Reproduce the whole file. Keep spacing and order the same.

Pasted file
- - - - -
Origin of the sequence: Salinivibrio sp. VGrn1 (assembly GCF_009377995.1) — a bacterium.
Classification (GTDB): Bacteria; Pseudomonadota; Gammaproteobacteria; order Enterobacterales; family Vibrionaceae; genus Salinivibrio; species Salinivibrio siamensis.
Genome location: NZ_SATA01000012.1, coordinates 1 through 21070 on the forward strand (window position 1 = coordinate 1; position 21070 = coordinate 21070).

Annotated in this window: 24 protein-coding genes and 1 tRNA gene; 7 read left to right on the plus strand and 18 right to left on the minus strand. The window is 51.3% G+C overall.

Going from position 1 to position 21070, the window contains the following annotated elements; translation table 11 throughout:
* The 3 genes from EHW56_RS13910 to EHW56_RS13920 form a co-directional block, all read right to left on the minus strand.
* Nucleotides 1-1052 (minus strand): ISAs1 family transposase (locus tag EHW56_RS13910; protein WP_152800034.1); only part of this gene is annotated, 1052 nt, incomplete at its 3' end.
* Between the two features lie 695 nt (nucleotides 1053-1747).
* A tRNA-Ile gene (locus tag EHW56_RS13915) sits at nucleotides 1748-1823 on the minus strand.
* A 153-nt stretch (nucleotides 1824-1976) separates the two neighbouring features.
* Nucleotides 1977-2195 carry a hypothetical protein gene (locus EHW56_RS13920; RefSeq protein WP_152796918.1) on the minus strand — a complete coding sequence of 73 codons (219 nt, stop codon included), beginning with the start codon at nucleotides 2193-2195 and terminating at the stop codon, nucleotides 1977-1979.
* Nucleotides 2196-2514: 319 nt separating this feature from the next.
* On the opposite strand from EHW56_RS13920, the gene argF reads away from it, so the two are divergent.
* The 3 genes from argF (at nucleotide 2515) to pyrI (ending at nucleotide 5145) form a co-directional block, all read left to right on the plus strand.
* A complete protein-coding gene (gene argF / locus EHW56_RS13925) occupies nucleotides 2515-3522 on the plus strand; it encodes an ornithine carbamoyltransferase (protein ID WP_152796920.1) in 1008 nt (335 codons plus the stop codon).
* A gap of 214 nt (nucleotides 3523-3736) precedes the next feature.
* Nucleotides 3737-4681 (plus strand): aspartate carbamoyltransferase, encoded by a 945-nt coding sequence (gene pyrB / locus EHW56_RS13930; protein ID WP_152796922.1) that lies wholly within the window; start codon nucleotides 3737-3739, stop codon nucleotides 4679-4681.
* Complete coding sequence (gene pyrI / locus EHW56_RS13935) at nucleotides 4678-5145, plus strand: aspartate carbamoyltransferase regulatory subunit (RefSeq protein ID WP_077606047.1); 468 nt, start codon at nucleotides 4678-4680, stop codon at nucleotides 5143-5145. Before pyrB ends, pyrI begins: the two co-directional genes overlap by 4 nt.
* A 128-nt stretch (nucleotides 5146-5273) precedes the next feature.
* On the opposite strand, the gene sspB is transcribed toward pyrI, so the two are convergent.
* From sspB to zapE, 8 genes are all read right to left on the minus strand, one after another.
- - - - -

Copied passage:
Origin of the sequence: Salinivibrio sp. VGrn1 (assembly GCF_009377995.1) — a bacterium.
Classification (GTDB): Bacteria; Pseudomonadota; Gammaproteobacteria; order Enterobacterales; family Vibrionaceae; genus Salinivibrio; species Salinivibrio siamensis.
Genome location: NZ_SATA01000012.1, coordinates 1 through 21070 on the forward strand (window position 1 = coordinate 1; position 21070 = coordinate 21070).

Annotated in this window: 24 protein-coding genes and 1 tRNA gene; 7 read left to right on the plus strand and 18 right to left on the minus strand. The window is 51.3% G+C overall.

Going from position 1 to position 21070, the window contains the following annotated elements; translation table 11 throughout:
* The 3 genes from EHW56_RS13910 to EHW56_RS13920 form a co-directional block, all read right to left on the minus strand.
* Nucleotides 1-1052 (minus strand): ISAs1 family transposase (locus tag EHW56_RS13910; protein WP_152800034.1); only part of this gene is annotated, 1052 nt, incomplete at its 3' end.
* Between the two features lie 695 nt (nucleotides 1053-1747).
* A tRNA-Ile gene (locus tag EHW56_RS13915) sits at nucleotides 1748-1823 on the minus strand.
* A 153-nt stretch (nucleotides 1824-1976) separates the two neighbouring features.
* Nucleotides 1977-2195 carry a hypothetical protein gene (locus EHW56_RS13920; RefSeq protein WP_152796918.1) on the minus strand — a complete coding sequence of 73 codons (219 nt, stop codon included), beginning with the start codon at nucleotides 2193-2195 and terminating at the stop codon, nucleotides 1977-1979.
* Nucleotides 2196-2514: 319 nt separating this feature from the next.
* On the opposite strand from EHW56_RS13920, the gene argF reads away from it, so the two are divergent.
* The 3 genes from argF (at nucleotide 2515) to pyrI (ending at nucleotide 5145) form a co-directional block, all read left to right on the plus strand.
* A complete protein-coding gene (gene argF / locus EHW56_RS13925) occupies nucleotides 2515-3522 on the plus strand; it encodes an ornithine carbamoyltransferase (protein ID WP_152796920.1) in 1008 nt (335 codons plus the stop codon).
* A gap of 214 nt (nucleotides 3523-3736) precedes the next feature.
* Nucleotides 3737-4681 (plus strand): aspartate carbamoyltransferase, encoded by a 945-nt coding sequence (gene pyrB / locus EHW56_RS13930; protein ID WP_152796922.1) that lies wholly within the window; start codon nucleotides 3737-3739, stop codon nucleotides 4679-4681.
* Complete coding sequence (gene pyrI / locus EHW56_RS13935) at nucleotides 4678-5145, plus strand: aspartate carbamoyltransferase regulatory subunit (RefSeq protein ID WP_077606047.1); 468 nt, start codon at nucleotides 4678-4680, stop codon at nucleotides 5143-5145. Before pyrB ends, pyrI begins: the two co-directional genes overlap by 4 nt.
* A 128-nt stretch (nucleotides 5146-5273) precedes the next feature.
* On the opposite strand, the gene sspB is transcribed toward pyrI, so the two are convergent.
* From sspB to zapE, 8 genes are all read right to left on the minus strand, one after another.